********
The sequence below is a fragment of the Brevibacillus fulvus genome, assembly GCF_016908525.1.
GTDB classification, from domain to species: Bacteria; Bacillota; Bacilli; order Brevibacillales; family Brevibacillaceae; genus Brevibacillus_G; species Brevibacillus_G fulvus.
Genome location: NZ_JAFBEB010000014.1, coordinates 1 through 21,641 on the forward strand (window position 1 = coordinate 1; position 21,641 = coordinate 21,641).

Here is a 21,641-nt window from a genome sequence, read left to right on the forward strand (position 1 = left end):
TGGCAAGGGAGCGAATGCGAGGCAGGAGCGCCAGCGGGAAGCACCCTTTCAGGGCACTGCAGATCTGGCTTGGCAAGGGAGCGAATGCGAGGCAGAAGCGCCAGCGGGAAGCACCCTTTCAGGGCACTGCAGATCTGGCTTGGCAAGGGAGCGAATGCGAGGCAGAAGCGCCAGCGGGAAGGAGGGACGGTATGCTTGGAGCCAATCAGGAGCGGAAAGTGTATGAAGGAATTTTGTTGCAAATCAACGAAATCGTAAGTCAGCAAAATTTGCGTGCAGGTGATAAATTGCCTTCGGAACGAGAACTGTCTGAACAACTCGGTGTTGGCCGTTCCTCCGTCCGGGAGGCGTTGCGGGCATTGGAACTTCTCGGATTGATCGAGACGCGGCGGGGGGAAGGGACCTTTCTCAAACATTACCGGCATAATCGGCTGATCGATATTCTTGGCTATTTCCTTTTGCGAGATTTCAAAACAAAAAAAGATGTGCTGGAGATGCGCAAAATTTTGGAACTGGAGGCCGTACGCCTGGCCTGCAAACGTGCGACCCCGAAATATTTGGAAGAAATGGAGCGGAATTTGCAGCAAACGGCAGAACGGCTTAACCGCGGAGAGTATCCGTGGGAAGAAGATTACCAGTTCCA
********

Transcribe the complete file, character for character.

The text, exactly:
The sequence below is a fragment of the Brevibacillus fulvus genome, assembly GCF_016908525.1.
GTDB classification, from domain to species: Bacteria; Bacillota; Bacilli; order Brevibacillales; family Brevibacillaceae; genus Brevibacillus_G; species Brevibacillus_G fulvus.
Genome location: NZ_JAFBEB010000014.1, coordinates 1 through 21,641 on the forward strand (window position 1 = coordinate 1; position 21,641 = coordinate 21,641).

Here is a 21,641-nt window from a genome sequence, read left to right on the forward strand (position 1 = left end):
TGGCAAGGGAGCGAATGCGAGGCAGGAGCGCCAGCGGGAAGCACCCTTTCAGGGCACTGCAGATCTGGCTTGGCAAGGGAGCGAATGCGAGGCAGAAGCGCCAGCGGGAAGCACCCTTTCAGGGCACTGCAGATCTGGCTTGGCAAGGGAGCGAATGCGAGGCAGAAGCGCCAGCGGGAAGGAGGGACGGTATGCTTGGAGCCAATCAGGAGCGGAAAGTGTATGAAGGAATTTTGTTGCAAATCAACGAAATCGTAAGTCAGCAAAATTTGCGTGCAGGTGATAAATTGCCTTCGGAACGAGAACTGTCTGAACAACTCGGTGTTGGCCGTTCCTCCGTCCGGGAGGCGTTGCGGGCATTGGAACTTCTCGGATTGATCGAGACGCGGCGGGGGGAAGGGACCTTTCTCAAACATTACCGGCATAATCGGCTGATCGATATTCTTGGCTATTTCCTTTTGCGAGATTTCAAAACAAAAAAAGATGTGCTGGAGATGCGCAAAATTTTGGAACTGGAGGCCGTACGCCTGGCCTGCAAACGTGCGACCCCGAAATATTTGGAAGAAATGGAGCGGAATTTGCAGCAAACGGCAGAACGGCTTAACCGCGGAGAGTATCCGTGGGAAGAAGATTACCAGTTCCA